Many adults start to notice memory loss in their mid-40s, but mild age-related cognitive decline among healthy, educated adults typically starts in the 20s and 30s, according to a study by the National Institute of Health. Remembering other people’s names can be a challenge for many adults and is often — though not always — related to mild cognitive decline. We have written about a wide range of wearables that help people understand what they “see.” Examples of past articles include Orcam’s My Eye eyeglass frame-mounted camera for people with low vision, the AIpoly smartphone app that helps blind people recognize objects, and Stanford’s Autism Glass Project that uses augmented reality to help people on the autism spectrum understand the emotional content of what they see.

Orcam is back with another vision enhancing wearable. MyMe is a thumb drive-sized computer vision device with a camera and onboard processing power to run the device’s AI-powered machine learning algorithms. It uses low energy Bluetooth to transmit information to the user’s smartwatch or smartphone. MyMe has a laundry list of functions, but the headliner is face recognition. You can wear the MyMe device clipped to a lapel or pocket; when the camera recognizes a face, it displays their image and name on the mobile device. You can also find other contextual information about the other person from your contact manager such as place of employment, the occasion when you saw them last, and so on, but the key benefit is reminding you of their name. Other features with MyMe include adding contacts, creating groups and subgroups, connecting with online friends, and more. People concerned with privacy will be relieved to learn that MyMe does not upload any data to the cloud.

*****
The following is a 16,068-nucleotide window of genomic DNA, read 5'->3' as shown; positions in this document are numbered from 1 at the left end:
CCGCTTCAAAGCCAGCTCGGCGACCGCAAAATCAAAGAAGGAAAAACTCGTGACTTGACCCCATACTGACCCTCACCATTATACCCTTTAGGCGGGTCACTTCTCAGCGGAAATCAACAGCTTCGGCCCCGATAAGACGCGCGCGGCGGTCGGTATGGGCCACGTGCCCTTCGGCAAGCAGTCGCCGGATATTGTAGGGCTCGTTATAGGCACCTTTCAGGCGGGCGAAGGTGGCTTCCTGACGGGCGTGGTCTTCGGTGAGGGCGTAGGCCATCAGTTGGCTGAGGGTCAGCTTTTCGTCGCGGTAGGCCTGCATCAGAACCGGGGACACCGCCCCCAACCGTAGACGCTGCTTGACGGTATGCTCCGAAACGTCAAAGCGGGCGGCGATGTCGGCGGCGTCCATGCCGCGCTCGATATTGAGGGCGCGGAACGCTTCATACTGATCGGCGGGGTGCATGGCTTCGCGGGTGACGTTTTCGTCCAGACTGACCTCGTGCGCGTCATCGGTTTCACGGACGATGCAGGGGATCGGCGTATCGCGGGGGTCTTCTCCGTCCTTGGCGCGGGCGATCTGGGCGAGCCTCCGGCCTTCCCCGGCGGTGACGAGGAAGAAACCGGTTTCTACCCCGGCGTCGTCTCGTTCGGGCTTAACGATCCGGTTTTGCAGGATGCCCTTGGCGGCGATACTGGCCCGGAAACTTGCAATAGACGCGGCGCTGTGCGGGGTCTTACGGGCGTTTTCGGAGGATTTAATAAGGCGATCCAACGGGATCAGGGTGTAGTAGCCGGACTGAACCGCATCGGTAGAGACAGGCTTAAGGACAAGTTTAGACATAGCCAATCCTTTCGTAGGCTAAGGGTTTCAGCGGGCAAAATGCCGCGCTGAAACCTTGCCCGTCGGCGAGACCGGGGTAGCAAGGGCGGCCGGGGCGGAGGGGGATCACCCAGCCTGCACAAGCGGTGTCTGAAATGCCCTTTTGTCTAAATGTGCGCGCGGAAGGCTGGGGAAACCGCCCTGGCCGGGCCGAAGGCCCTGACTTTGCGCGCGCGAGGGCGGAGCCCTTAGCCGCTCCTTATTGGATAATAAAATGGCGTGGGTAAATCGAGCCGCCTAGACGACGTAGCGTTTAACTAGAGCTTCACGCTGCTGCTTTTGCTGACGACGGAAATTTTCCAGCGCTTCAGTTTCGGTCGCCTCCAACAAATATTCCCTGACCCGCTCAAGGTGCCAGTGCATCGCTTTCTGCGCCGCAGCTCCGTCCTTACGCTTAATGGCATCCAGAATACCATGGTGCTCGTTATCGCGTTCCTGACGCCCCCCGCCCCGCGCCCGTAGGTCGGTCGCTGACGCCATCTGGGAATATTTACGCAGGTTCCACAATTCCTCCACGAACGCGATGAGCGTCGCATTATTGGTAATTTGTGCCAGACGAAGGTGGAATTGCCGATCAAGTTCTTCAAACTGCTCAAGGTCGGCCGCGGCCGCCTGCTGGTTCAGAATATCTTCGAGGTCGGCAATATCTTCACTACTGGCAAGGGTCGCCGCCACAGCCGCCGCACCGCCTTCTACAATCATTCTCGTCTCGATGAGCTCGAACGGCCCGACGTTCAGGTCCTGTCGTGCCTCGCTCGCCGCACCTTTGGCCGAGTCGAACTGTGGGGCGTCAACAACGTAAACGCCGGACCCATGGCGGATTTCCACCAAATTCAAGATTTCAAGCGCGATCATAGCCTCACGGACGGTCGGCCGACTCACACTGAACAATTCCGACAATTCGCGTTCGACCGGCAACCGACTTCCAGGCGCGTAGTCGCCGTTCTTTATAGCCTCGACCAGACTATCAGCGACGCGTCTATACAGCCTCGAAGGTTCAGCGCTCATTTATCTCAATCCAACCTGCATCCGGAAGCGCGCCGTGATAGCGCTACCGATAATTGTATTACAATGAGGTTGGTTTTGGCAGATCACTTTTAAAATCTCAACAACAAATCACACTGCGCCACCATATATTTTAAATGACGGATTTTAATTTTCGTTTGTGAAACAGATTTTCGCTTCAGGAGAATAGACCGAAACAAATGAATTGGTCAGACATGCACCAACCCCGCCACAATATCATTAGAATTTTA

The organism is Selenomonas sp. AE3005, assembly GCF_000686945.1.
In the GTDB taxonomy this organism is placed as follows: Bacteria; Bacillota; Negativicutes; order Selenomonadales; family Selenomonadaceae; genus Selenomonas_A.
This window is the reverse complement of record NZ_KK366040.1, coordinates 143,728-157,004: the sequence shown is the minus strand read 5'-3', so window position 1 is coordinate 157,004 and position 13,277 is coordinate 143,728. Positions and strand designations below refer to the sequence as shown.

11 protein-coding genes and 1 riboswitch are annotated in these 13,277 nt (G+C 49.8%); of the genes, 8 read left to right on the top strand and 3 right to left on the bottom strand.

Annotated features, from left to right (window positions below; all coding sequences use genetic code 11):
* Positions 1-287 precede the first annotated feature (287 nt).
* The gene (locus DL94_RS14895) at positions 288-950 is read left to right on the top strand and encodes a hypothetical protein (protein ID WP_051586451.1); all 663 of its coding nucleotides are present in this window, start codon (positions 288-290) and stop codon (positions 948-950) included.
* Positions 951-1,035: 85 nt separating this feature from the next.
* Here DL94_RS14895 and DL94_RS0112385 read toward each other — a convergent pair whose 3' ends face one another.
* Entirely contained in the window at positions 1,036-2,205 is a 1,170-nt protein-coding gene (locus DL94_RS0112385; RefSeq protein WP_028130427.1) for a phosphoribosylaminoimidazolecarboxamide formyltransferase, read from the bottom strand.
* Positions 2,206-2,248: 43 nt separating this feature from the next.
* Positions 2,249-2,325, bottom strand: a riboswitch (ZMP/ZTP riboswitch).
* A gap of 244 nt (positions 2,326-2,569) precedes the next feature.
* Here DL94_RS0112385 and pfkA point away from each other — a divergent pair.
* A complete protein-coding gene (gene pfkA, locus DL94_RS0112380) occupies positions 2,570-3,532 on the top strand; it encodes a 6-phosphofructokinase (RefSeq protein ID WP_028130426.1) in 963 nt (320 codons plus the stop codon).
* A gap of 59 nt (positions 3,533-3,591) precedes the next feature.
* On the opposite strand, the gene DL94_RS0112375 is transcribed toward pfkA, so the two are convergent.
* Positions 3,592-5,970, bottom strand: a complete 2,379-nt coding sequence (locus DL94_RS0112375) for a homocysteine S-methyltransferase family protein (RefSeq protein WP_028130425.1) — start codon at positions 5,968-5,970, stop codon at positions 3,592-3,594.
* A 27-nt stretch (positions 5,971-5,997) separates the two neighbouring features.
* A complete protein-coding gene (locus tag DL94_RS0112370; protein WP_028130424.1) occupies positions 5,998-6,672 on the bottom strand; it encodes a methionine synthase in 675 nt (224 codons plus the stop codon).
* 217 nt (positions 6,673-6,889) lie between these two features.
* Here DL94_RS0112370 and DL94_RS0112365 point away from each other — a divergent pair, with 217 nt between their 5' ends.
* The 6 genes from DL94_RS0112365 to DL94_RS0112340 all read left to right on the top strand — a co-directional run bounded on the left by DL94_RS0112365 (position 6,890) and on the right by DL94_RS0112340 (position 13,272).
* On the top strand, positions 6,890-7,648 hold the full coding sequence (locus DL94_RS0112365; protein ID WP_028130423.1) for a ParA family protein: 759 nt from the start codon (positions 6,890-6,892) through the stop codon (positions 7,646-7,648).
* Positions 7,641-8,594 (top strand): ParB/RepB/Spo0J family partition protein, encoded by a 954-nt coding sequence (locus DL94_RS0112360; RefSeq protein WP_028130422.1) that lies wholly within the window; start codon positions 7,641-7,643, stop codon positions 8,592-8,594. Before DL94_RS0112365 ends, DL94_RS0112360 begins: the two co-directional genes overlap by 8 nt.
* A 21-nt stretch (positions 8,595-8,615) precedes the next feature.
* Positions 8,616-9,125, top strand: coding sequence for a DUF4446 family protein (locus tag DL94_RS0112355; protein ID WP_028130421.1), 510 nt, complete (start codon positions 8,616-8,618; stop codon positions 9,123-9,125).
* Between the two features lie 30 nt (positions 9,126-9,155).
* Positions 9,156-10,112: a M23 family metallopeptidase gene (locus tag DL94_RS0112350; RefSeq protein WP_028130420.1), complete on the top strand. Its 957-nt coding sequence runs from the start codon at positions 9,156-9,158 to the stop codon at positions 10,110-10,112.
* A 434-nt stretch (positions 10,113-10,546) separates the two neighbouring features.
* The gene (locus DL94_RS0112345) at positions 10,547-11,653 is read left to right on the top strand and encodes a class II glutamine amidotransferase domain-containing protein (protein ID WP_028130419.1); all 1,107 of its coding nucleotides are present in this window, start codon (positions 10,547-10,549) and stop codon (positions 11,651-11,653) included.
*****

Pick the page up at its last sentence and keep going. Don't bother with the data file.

MyMe was successfully funded on Kickstarter, and the first versions of the wearable are scheduled to ship to backers in March 2019. Articles on other sites have suggested MyMe could help people with mild to moderate dementia recognize faces, which may be accurate, but the wider application lies in helping anyone remember names. Orcam’s credentials are impressive. The co-founders of the company also founded Mobileye, the autonomous vehicle computer vision technology now owned by Intel.